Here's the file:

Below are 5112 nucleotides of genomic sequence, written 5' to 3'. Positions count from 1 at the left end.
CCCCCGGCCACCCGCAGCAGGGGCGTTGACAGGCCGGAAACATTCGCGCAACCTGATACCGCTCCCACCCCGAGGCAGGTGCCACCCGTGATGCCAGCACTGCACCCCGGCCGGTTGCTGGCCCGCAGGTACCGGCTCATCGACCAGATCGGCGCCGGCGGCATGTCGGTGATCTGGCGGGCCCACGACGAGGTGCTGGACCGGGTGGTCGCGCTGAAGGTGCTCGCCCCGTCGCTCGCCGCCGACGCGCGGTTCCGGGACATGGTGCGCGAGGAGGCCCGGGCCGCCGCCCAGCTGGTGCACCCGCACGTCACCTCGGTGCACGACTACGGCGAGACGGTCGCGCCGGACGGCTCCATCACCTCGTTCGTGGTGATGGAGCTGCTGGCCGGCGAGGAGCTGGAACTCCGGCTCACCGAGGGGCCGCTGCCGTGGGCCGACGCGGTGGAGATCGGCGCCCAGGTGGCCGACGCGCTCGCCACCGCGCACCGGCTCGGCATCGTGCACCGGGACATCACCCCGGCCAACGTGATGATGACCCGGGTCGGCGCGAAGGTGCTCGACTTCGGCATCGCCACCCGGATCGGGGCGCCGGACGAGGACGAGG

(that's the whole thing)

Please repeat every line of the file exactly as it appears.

Below are 5112 nucleotides of genomic sequence, written 5' to 3'. Positions count from 1 at the left end.
CCCCCGGCCACCCGCAGCAGGGGCGTTGACAGGCCGGAAACATTCGCGCAACCTGATACCGCTCCCACCCCGAGGCAGGTGCCACCCGTGATGCCAGCACTGCACCCCGGCCGGTTGCTGGCCCGCAGGTACCGGCTCATCGACCAGATCGGCGCCGGCGGCATGTCGGTGATCTGGCGGGCCCACGACGAGGTGCTGGACCGGGTGGTCGCGCTGAAGGTGCTCGCCCCGTCGCTCGCCGCCGACGCGCGGTTCCGGGACATGGTGCGCGAGGAGGCCCGGGCCGCCGCCCAGCTGGTGCACCCGCACGTCACCTCGGTGCACGACTACGGCGAGACGGTCGCGCCGGACGGCTCCATCACCTCGTTCGTGGTGATGGAGCTGCTGGCCGGCGAGGAGCTGGAACTCCGGCTCACCGAGGGGCCGCTGCCGTGGGCCGACGCGGTGGAGATCGGCGCCCAGGTGGCCGACGCGCTCGCCACCGCGCACCGGCTCGGCATCGTGCACCGGGACATCACCCCGGCCAACGTGATGATGACCCGGGTCGGCGCGAAGGTGCTCGACTTCGGCATCGCCACCCGGATCGGGGCGCCGGACGAGGACGAGG